Summarizing, to address the smallscale challenges, which means presenting a cored density profile inside galaxies and suppressing the formation of small mass subhalos which would explain the smaller amount of satellites, the mass of the FDM needs to be of the order of \(\sim 10^{22} \, \mathrm {eV}\). A component with that mass and presenting the dynamics of the FDM class of models would behave like CDM on largescales and present the observed structures on smallscales.
However, we are going to see in Sect. 5 that, although for many years this mass range was available as a possibility for the mass of the FDM, the latest observations have been challenging this mass, and showing that the FDM has to probably have a heavier mass than the one necessary to address the smallscale problems.
4.2 DM superfluid
In this section, we are going to describe the third category of models of ULDM, the DM superfluid. In previous sections we saw the smallscale problems of \(\varLambda \)CDM and how MOND empirical law offered a very good fit to the rotation curves of galaxies and the scaling relations that emerge from the dynamics of galaxies, which might be challenging in the context of \(\varLambda \)CDM. However, as we saw, there is no present framework that can explain MOND, given that the initial proposed theory, the full MOND, and its extensions present serious problems. We present here an alternative model to DM that has the goal of reconciling CDM and MOND: the DM superfluid. This model intends to not only solve the problems that the previous models attempt to address but also offer a mechanism to describe MOND on smallscales. In this framework, DM behaves as standard CDM on largescales, while the MOND dynamics emerges on galactic scales. And this is possible through the physics of superfluidity.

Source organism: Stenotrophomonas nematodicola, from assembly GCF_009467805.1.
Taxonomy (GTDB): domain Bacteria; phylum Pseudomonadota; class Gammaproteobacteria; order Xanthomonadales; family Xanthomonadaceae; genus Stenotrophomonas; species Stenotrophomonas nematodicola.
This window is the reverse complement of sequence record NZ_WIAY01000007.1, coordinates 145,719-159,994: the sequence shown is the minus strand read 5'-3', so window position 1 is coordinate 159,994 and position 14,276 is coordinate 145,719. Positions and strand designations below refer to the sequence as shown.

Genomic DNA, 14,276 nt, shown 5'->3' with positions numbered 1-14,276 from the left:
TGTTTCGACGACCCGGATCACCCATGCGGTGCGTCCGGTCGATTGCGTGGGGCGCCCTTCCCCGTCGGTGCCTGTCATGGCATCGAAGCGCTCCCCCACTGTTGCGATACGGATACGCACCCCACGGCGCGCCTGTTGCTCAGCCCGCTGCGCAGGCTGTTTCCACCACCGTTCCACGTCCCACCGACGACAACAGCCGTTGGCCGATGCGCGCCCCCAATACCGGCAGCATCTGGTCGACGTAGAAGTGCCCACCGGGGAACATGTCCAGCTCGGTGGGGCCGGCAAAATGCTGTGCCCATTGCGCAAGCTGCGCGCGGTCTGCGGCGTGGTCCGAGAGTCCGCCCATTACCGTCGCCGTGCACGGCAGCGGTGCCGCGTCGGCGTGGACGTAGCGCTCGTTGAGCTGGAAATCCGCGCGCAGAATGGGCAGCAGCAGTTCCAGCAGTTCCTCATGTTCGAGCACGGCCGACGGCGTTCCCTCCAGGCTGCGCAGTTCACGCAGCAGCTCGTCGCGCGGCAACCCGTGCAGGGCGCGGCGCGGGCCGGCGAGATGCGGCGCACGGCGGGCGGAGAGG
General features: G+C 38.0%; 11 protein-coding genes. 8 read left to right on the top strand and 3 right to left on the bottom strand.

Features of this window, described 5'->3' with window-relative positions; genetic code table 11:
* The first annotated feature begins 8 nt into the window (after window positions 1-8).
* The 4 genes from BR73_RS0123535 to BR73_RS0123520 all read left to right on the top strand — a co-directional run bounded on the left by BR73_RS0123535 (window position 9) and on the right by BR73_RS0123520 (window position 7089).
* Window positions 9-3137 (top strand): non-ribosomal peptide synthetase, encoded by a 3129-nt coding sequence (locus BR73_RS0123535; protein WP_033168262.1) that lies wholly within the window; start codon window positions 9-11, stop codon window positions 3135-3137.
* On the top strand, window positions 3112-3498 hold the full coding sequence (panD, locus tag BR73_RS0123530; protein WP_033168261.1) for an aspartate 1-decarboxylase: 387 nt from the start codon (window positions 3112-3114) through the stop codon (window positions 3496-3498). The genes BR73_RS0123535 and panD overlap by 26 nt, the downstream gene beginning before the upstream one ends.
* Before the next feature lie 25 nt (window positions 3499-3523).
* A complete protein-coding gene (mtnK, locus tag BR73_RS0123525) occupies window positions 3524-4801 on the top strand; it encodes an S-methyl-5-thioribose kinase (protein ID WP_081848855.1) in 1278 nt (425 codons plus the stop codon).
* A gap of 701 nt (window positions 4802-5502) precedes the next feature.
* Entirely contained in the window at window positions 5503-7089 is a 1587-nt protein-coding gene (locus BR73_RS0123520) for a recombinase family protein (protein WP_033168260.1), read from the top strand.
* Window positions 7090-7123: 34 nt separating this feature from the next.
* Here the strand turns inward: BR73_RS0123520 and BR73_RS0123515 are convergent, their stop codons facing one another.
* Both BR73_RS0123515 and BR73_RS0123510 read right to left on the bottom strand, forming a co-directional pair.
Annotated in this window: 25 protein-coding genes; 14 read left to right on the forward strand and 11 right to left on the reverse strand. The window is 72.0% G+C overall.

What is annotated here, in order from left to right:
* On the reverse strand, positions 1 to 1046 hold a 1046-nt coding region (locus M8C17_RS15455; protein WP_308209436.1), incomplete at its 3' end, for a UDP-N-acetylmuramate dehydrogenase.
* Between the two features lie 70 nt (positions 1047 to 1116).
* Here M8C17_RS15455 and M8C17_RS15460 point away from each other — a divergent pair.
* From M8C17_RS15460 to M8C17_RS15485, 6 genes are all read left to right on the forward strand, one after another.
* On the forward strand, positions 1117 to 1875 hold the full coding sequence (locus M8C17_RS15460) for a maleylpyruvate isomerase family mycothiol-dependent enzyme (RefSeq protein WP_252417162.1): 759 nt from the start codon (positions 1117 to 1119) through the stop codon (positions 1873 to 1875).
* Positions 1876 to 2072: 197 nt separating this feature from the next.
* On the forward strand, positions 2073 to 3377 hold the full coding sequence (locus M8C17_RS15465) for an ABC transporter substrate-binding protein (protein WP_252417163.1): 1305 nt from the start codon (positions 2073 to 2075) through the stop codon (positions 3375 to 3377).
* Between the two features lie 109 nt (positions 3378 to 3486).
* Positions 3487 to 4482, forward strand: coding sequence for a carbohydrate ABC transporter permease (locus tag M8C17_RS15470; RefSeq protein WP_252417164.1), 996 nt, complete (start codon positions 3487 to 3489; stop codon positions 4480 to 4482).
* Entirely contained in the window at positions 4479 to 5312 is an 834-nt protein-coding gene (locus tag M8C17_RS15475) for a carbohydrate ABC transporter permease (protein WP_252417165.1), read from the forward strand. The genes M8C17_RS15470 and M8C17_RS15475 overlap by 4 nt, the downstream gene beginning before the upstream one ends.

The idea of the DM superfluid model is that DM forms a superfluid on galactic scales, where superfluidity arises upon condensation. This superfluid core present in the inner regions of galaxies not only addresses the smallscale challenges of \(\varLambda \)CDM in a similar way as the previous models, but the superfluid described in these regions behaves following a different dynamics which reproduces the MOND behaviour. This is possible given that this superfluid is described by a Lagrangian similar to thee one from the MOND theory which is allowed given the EFT description of the superfluid. In this way, the longrange correlation present in MOND is going to be given by the behaviour of the phonons which mediate longrange forces. Outside the superfluid core, DM behaves as normal matter as in the previous models. This is the general vision how the DM superfluid model attempts to describe the behaviour of DM in galaxies.